Mauricio Pochettino is a modern coach whose star is shining too brightly for Real Madrid president Florentino Perez to ignore

  • Facebook
  • Twitter
  • Mail
  • Pinterest
  • LinkedIn
  • Facebook
  • Twitter
  • WhatsApp
  • Pinterest
  • LinkedIn
  • The better Harry Kane plays, the closer it theoretically takes him to the Bernabeu with the Tottenham striker likely to be fit enough for another grand audition for the millions of Madridistas watching worldwide.

    However, while the future of the 24-year-old and the fanciful zeros that form the speculatory transfer fees make for fun conversations, perhaps the real object of Florentino Perez’s future affection will lurk elsewhere in London.

    No not Christian Eriksen, although the Dane lining up in a midfield of Toni Kroos and Luka Modric screams panache (with Casemiro, admittedly, having to bear an even heavier workload), or Dele Alli who is probably not yet the player his country believes him to be, but, instead, the man who has helped turn this attacking triumvirate into the most eye-catching in English football.

    Mauricio Pochettino is a coach whose star is on the rise and with each impressive performance in the Champions League he is proving himself a man who can operate at the highest level.

    Zinedine Zidane’s position is far from being uncertain but, at the same time, a slightly dubious start to the season has opened up previous debates about his tactical acumen, while he has consistently presented a Guardiola-esque air of not wanting to be in the job for an extended period of time.

    Didier Deschamps extending his France contract on Tuesday by a further two years may have altered Zidane’s plans slightly, as leading Les Bleus remains his ultimate dream, but the Bernabeu has never been a breeding ground for longevity and Perez an owner who fits the profile of the man in the distracted boyfriend meme more than most.

    Indeed, a report in Spanish daily Sport two weeks ago detailed that despite Zidane being under contract until 2020, Perez has earmarked Pochettino as his preferred replacement. The Argentine’s declaration in March that he would never manage Barcelona an apparent source of much respect.

    But, in a less emotional and more practical sense, the way Pochettino is progressing as a coach is ticking more and more boxes. And while his playing career and Espanyol connections inevitably draw him back to La Liga, the mere fact he’s being talked about in this nature after just over three years with Tottenham is impressive in itself.

    Spurs are no longer a punchline, an afterthought or an example of underachievers – lack of trophies aside – with the Argentine transforming the character of the club.

    Tottenham have always been associated with a certain playing style, but Pochettino has married this with a defensive steel and organisation without losing any entertainment in the final third.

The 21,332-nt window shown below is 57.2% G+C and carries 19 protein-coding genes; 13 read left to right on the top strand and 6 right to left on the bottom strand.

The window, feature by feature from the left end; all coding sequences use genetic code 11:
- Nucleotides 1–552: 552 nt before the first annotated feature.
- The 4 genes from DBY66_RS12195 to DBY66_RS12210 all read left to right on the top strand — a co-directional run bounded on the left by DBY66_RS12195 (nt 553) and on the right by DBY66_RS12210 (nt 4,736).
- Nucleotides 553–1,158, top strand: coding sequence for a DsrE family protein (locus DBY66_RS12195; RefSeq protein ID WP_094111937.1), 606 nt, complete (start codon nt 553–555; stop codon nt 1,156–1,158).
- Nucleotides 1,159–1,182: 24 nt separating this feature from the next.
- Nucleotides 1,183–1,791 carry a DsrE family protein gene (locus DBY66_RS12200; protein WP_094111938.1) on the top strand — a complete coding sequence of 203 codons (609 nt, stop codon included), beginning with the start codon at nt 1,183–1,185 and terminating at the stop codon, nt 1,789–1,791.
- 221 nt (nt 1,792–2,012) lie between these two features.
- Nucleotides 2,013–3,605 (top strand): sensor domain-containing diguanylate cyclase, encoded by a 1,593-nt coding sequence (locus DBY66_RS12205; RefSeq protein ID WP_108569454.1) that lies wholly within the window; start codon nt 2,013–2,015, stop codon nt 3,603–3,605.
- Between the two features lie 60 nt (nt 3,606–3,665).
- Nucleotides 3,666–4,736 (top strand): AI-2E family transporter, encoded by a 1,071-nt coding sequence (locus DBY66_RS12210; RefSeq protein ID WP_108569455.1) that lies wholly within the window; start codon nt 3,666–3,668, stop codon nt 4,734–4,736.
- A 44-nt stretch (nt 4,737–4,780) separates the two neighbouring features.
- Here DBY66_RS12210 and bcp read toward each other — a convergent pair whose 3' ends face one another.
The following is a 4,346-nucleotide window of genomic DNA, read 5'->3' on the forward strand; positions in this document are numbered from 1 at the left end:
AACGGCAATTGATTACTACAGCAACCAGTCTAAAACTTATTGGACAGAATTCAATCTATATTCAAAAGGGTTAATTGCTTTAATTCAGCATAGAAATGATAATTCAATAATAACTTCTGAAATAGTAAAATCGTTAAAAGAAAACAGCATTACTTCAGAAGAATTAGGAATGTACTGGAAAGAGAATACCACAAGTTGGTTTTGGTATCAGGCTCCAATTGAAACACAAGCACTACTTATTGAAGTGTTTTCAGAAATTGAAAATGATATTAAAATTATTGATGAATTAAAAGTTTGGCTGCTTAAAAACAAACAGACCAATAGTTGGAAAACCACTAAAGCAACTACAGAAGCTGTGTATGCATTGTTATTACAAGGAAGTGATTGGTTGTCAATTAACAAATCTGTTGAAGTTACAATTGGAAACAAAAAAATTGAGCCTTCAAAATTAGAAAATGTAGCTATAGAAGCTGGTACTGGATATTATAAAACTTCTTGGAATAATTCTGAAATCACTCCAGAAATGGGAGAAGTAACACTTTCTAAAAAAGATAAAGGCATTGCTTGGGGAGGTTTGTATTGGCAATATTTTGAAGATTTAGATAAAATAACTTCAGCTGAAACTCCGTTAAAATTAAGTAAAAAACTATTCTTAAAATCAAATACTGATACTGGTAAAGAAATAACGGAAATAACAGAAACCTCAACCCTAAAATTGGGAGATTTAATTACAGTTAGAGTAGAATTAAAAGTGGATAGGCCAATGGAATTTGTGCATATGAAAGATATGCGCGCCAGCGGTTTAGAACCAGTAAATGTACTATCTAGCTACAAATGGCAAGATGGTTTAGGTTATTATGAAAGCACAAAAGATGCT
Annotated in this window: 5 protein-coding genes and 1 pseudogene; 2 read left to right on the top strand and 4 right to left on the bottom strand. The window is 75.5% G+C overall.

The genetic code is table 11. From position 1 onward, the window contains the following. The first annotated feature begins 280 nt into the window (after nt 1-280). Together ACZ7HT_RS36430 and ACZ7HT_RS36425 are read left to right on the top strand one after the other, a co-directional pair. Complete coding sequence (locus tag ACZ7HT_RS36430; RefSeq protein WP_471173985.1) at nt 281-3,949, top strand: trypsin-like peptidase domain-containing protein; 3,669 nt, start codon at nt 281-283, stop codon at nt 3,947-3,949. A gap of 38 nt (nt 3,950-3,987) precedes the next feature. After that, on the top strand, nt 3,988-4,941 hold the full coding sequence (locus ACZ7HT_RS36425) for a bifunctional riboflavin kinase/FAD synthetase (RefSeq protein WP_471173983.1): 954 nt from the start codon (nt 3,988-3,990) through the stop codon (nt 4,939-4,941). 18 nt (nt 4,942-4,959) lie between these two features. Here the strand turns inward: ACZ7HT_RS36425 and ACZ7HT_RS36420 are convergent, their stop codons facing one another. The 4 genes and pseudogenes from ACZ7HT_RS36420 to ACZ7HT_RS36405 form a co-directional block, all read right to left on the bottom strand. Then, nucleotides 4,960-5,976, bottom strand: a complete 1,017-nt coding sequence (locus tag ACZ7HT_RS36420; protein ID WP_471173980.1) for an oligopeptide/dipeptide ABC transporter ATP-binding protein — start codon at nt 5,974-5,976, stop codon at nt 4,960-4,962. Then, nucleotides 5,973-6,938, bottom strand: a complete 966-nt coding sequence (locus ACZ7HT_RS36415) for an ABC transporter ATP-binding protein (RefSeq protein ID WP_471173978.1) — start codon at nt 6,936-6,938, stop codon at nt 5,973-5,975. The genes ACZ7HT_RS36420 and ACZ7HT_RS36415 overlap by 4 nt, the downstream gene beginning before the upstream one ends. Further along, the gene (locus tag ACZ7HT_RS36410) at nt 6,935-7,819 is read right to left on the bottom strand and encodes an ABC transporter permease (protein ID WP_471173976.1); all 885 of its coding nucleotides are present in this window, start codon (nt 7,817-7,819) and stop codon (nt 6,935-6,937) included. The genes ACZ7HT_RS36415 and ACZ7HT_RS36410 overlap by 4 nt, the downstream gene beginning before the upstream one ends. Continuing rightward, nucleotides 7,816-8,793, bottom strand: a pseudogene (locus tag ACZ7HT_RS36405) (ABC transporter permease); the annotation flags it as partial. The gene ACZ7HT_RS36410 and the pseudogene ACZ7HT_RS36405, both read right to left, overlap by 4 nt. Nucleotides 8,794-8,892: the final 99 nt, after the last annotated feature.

He has been tactically flexible in shifting from a four-man, to a three-man defence; to wing-backs pushed high up the pitch – or kept deep, like at the Bernabeu – all sometimes within the course of a single match. And with the consensus that the future player must be malleable in where they operate on the field from game to game, the same will also be true of managers.

    Spurs rely heavily on Harry Kane.

    While on an individual level the amount of players who have improved on his watch is remarkable: Kane, Alli, Eriksen, Jan Vertonghen, Toby Alderweireld, Mousa Dembele, Hugo Lloris and the recently-departed Kyle Walker are all now outstanding Premier League players; while Ben Davies, Eric Dier, Kieran Trippier and Son Heung-Min are extremely valuable squad assets who also exemplify Pochettino’s Swiss-Army knife approach to each encounter.

    Harry Winks, Davinson Sanchez and, to a lesser extent, Kyle Walker-Peters are young players who have seamlessly fit into his system; Sanchez in particular with a £42 million transfer fee and potential Danny Rose-related barbs hanging over him, but already looks a gem.

    The only real misses have been Georges-Kevin Nkoudou, Clinton N’Jie and Vincent Janssen.

    With Perez’s new vision of Madrid expected to be built around the young talent of Marco Asensio, Jesus Vallejo, Theo Hernandez and Vinicius Junior and largely eschewing the Galactico model of past misadventures, post-Zidane – whenever that may be – Madrid will require a coach who is equal thinker and man manager.

    Clearly Pochettino has it and, at just 45, still has many, many seasons to hone and perfect his craft. At Wembley, he can further reveal how far down the line he is.